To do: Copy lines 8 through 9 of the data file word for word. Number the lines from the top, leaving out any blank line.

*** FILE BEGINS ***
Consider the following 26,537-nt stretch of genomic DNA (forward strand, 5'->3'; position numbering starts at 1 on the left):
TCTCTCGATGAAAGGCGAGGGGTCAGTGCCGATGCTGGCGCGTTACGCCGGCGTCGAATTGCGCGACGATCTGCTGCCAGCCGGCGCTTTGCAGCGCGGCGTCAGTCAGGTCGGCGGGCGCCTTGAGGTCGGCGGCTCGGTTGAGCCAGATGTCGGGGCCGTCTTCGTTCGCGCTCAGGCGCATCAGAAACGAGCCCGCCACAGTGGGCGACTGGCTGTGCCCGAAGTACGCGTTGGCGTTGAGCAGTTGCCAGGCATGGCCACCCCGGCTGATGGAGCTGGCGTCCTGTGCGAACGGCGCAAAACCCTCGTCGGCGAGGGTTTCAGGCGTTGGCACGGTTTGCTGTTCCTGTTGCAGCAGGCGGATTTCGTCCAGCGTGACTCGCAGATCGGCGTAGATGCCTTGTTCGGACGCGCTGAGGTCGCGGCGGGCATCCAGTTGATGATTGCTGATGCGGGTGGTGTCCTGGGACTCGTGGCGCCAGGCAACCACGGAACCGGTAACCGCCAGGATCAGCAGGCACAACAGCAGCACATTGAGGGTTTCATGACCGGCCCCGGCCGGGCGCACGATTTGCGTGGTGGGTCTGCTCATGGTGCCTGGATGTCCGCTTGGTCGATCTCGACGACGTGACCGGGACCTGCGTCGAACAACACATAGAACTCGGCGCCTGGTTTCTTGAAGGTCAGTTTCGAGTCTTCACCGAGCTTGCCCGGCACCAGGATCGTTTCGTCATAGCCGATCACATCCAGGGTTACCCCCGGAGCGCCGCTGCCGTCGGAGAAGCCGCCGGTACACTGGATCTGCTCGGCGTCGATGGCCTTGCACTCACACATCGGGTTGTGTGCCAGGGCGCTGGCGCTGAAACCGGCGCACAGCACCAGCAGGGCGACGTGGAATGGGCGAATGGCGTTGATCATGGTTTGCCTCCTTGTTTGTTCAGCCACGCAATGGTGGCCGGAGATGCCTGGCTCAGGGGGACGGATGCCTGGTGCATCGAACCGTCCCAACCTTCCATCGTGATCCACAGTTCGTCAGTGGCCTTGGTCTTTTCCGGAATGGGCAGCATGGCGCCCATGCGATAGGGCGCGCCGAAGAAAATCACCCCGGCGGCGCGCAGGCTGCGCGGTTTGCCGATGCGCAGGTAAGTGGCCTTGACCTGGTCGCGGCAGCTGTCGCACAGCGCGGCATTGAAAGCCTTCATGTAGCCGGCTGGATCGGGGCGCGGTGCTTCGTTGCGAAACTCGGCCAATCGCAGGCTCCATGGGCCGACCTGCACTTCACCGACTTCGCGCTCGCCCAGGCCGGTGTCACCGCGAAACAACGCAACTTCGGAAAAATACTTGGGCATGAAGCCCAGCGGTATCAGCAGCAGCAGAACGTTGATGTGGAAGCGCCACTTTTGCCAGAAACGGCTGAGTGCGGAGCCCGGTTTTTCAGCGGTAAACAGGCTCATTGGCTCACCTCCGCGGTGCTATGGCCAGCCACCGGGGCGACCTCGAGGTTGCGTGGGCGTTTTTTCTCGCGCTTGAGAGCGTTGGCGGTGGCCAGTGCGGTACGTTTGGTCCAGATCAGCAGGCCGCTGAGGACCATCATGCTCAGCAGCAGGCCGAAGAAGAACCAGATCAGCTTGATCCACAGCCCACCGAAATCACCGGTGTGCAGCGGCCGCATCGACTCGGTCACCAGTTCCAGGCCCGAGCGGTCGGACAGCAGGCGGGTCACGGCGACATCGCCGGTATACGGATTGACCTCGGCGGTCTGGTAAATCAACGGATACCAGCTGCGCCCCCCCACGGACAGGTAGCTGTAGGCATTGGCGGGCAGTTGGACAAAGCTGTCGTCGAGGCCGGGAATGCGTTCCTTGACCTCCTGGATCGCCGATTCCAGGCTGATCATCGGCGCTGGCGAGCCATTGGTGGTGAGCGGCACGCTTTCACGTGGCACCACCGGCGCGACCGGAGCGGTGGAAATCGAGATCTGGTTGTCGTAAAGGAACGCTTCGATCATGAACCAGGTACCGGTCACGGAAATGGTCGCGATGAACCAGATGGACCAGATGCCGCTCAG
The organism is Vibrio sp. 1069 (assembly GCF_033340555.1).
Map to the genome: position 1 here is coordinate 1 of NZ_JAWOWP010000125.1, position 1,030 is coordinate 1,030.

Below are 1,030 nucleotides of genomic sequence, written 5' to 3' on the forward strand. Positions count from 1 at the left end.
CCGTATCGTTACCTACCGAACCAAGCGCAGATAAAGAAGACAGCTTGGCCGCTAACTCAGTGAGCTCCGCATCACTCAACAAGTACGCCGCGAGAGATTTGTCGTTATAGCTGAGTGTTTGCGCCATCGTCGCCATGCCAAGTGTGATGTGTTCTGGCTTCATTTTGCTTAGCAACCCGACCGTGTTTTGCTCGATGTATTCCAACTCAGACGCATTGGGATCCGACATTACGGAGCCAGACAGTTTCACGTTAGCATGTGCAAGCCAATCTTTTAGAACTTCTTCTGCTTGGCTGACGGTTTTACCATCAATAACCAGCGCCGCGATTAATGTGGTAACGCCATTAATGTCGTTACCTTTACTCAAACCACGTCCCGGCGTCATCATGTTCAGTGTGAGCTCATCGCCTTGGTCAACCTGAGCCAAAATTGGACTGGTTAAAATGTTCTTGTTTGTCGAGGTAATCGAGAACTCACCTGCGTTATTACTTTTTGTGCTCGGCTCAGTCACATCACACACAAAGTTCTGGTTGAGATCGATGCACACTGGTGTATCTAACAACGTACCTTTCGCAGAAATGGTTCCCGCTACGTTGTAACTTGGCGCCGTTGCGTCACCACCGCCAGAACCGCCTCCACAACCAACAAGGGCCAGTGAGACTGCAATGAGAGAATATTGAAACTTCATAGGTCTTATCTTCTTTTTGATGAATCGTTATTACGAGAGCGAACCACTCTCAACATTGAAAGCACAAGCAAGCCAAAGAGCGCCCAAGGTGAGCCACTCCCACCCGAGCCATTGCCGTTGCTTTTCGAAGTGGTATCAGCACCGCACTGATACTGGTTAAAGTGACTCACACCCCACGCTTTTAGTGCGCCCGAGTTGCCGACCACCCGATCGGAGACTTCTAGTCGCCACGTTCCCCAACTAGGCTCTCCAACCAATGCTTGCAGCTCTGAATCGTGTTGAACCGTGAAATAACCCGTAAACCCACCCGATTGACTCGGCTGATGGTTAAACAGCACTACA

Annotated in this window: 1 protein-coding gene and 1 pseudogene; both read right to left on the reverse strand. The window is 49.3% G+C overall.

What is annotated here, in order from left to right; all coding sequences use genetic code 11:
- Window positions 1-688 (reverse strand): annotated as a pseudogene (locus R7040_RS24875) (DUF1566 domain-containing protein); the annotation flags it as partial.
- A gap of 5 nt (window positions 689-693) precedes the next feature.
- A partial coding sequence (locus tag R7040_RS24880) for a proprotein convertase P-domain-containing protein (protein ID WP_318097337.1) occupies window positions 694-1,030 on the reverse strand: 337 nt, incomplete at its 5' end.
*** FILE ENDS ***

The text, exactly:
What is annotated here, in order from left to right; all coding sequences use genetic code 11:
- Window positions 1-688 (reverse strand): annotated as a pseudogene (locus R7040_RS24875) (DUF1566 domain-containing protein); the annotation flags it as partial.